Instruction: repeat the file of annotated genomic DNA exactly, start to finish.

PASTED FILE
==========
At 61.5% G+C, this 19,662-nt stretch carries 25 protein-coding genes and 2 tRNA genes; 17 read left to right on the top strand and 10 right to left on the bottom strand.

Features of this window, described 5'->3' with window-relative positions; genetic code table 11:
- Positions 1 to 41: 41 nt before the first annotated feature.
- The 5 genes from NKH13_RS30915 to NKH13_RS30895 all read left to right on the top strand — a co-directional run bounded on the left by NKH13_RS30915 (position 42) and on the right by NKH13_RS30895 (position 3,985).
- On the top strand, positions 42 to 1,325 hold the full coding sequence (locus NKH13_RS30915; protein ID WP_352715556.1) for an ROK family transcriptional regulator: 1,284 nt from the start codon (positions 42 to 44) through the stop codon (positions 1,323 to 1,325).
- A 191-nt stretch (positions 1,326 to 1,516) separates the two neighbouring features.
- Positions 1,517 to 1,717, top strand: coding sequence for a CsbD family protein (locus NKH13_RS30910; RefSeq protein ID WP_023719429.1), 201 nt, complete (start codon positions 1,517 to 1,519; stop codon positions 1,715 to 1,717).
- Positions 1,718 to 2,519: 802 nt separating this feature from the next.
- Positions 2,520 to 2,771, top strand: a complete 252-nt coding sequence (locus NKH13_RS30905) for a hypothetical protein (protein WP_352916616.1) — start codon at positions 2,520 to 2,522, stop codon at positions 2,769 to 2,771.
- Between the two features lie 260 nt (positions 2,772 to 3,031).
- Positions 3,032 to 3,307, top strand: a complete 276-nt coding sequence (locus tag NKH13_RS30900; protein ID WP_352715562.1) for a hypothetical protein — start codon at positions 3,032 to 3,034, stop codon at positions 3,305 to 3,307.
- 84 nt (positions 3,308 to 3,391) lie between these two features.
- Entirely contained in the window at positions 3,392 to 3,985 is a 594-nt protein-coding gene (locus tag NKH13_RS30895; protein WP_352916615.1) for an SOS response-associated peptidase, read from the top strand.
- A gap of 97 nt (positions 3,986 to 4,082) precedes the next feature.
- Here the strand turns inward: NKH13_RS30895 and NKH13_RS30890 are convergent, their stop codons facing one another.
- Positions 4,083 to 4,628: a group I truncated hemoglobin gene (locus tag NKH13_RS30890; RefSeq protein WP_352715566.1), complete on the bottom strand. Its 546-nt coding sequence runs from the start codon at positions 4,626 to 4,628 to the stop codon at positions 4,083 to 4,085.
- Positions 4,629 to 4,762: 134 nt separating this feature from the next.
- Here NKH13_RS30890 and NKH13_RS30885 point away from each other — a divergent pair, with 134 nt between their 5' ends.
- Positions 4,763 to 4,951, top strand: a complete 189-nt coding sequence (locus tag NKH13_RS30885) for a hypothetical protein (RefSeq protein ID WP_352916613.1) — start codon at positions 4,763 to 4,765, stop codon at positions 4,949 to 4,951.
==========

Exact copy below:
At 61.5% G+C, this 19,662-nt stretch carries 25 protein-coding genes and 2 tRNA genes; 17 read left to right on the top strand and 10 right to left on the bottom strand.

Features of this window, described 5'->3' with window-relative positions; genetic code table 11:
- Positions 1 to 41: 41 nt before the first annotated feature.
- The 5 genes from NKH13_RS30915 to NKH13_RS30895 all read left to right on the top strand — a co-directional run bounded on the left by NKH13_RS30915 (position 42) and on the right by NKH13_RS30895 (position 3,985).
- On the top strand, positions 42 to 1,325 hold the full coding sequence (locus NKH13_RS30915; protein ID WP_352715556.1) for an ROK family transcriptional regulator: 1,284 nt from the start codon (positions 42 to 44) through the stop codon (positions 1,323 to 1,325).
- A 191-nt stretch (positions 1,326 to 1,516) separates the two neighbouring features.
- Positions 1,517 to 1,717, top strand: coding sequence for a CsbD family protein (locus NKH13_RS30910; RefSeq protein ID WP_023719429.1), 201 nt, complete (start codon positions 1,517 to 1,519; stop codon positions 1,715 to 1,717).
- Positions 1,718 to 2,519: 802 nt separating this feature from the next.
- Positions 2,520 to 2,771, top strand: a complete 252-nt coding sequence (locus NKH13_RS30905) for a hypothetical protein (protein WP_352916616.1) — start codon at positions 2,520 to 2,522, stop codon at positions 2,769 to 2,771.
- Between the two features lie 260 nt (positions 2,772 to 3,031).
- Positions 3,032 to 3,307, top strand: a complete 276-nt coding sequence (locus tag NKH13_RS30900; protein ID WP_352715562.1) for a hypothetical protein — start codon at positions 3,032 to 3,034, stop codon at positions 3,305 to 3,307.
- 84 nt (positions 3,308 to 3,391) lie between these two features.
- Entirely contained in the window at positions 3,392 to 3,985 is a 594-nt protein-coding gene (locus tag NKH13_RS30895; protein WP_352916615.1) for an SOS response-associated peptidase, read from the top strand.
- A gap of 97 nt (positions 3,986 to 4,082) precedes the next feature.
- Here the strand turns inward: NKH13_RS30895 and NKH13_RS30890 are convergent, their stop codons facing one another.
- Positions 4,083 to 4,628: a group I truncated hemoglobin gene (locus tag NKH13_RS30890; RefSeq protein WP_352715566.1), complete on the bottom strand. Its 546-nt coding sequence runs from the start codon at positions 4,626 to 4,628 to the stop codon at positions 4,083 to 4,085.
- Positions 4,629 to 4,762: 134 nt separating this feature from the next.
- Here NKH13_RS30890 and NKH13_RS30885 point away from each other — a divergent pair, with 134 nt between their 5' ends.
- Positions 4,763 to 4,951, top strand: a complete 189-nt coding sequence (locus tag NKH13_RS30885) for a hypothetical protein (RefSeq protein ID WP_352916613.1) — start codon at positions 4,763 to 4,765, stop codon at positions 4,949 to 4,951.